Megan presented on how Louisa May Alcott was influenced by German Romanticism–specifically the German thinker and writer, Johann Wolfgang von Goethe. She had noticed resonances between Goethe’s thinking and personality in the character of Dr. Bhaer in Alcott’s classic, Little Women, and wanted to find out if these connections meant anything and if Dr. Bhaer could have been based–at least in part–on Goethe. Her ORCA project allowed her to travel to Boston and Concord, Massachusetts to read Alcott’s correspondence, diary entries, and manuscripts, where she found out that Alcott was strongly influenced by Goethe’s writings. Although it wouldn’t be wise to say that Goethe was the only model for Dr. Bhaer, it is safe to say that Alcott was influenced by Goethe and that influence can be seen in the character of Dr. Bhaer, not only providing an interesting transatlantic connection, but also giving more depth to Alcott’s works.
Caroline presented on her project “The College Writing Experience for At-Risk High School Students.” She talked about the experience she had bringing high school students to campus four times over the course of the semester and the differences she observed in their attitudes toward writing, college, and their own abilities. Her research backed up theories that say mentored writing experiences can help improve the self-efficacy of struggling students. It also posed questions for further research about student identity.
Lauren’s paper covered how the transmission of affect (when physiological signals from one person trigger similar emotions in another person) can cause large groups to become unified and form cohesive group identities in a short amount of time. However, as the case study of the Occupy Dayton movement reveals, transmission only leads to unity when group members interpret their emotions the same way, which means effective rhetoric is still sometimes necessary to keep the group together.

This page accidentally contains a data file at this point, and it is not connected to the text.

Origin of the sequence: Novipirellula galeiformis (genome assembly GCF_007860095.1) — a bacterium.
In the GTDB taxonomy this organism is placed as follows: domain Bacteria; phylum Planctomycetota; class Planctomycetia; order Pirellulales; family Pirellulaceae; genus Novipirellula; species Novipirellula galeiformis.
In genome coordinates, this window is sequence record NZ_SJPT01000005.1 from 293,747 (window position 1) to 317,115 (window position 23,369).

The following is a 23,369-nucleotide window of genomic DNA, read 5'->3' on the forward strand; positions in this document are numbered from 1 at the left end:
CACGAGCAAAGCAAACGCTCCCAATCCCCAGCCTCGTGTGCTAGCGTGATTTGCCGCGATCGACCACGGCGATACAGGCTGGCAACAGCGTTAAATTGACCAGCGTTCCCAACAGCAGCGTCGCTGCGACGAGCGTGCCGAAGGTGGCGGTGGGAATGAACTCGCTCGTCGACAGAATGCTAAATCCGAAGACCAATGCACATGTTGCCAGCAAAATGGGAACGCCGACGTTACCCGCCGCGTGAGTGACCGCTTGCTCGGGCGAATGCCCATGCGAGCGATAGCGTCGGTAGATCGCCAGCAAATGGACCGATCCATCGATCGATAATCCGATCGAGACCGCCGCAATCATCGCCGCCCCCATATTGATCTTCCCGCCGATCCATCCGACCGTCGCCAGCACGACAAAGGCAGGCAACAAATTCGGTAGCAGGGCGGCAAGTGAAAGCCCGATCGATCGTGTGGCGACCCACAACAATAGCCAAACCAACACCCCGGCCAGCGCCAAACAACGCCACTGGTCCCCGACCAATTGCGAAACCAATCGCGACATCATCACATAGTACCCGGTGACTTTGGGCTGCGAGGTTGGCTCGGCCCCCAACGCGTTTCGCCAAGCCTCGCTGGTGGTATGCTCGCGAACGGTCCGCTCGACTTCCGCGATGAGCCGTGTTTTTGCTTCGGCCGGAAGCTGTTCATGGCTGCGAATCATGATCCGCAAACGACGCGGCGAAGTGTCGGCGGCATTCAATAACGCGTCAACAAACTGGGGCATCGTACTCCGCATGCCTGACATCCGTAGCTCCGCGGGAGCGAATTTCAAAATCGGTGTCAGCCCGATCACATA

Can right make might? This translation of two years of gender studies quantifies variables such as educational deficiencies and social paradigms that nullify the empowerment intended in women’s property rights in Senegal.
By researching Mark Twain’s little-known 1907 novel “A Horse’s Tale,” Sara had the opportunity to be one of the first to engage in critical conversation about the novel and position it as a significant piece of Twain’s many works. She has drawn connections between this novel, William F. (Buffalo Bill) Cody, and the seminal work of animal activist literature, “Black Beauty,” to validate her claim that Twain’s writing of “A Horse’s Tale” was his truest moment of animal activism.
Oral histories of LDS men offer important insight into how LDS men’s Mormon identity intersects with their masculine identity. Ashley’s project offers a set of oral histories of LDS males in hopes that their experiences will illuminate the need to include and articulate LDS male experiences in future gender discussions.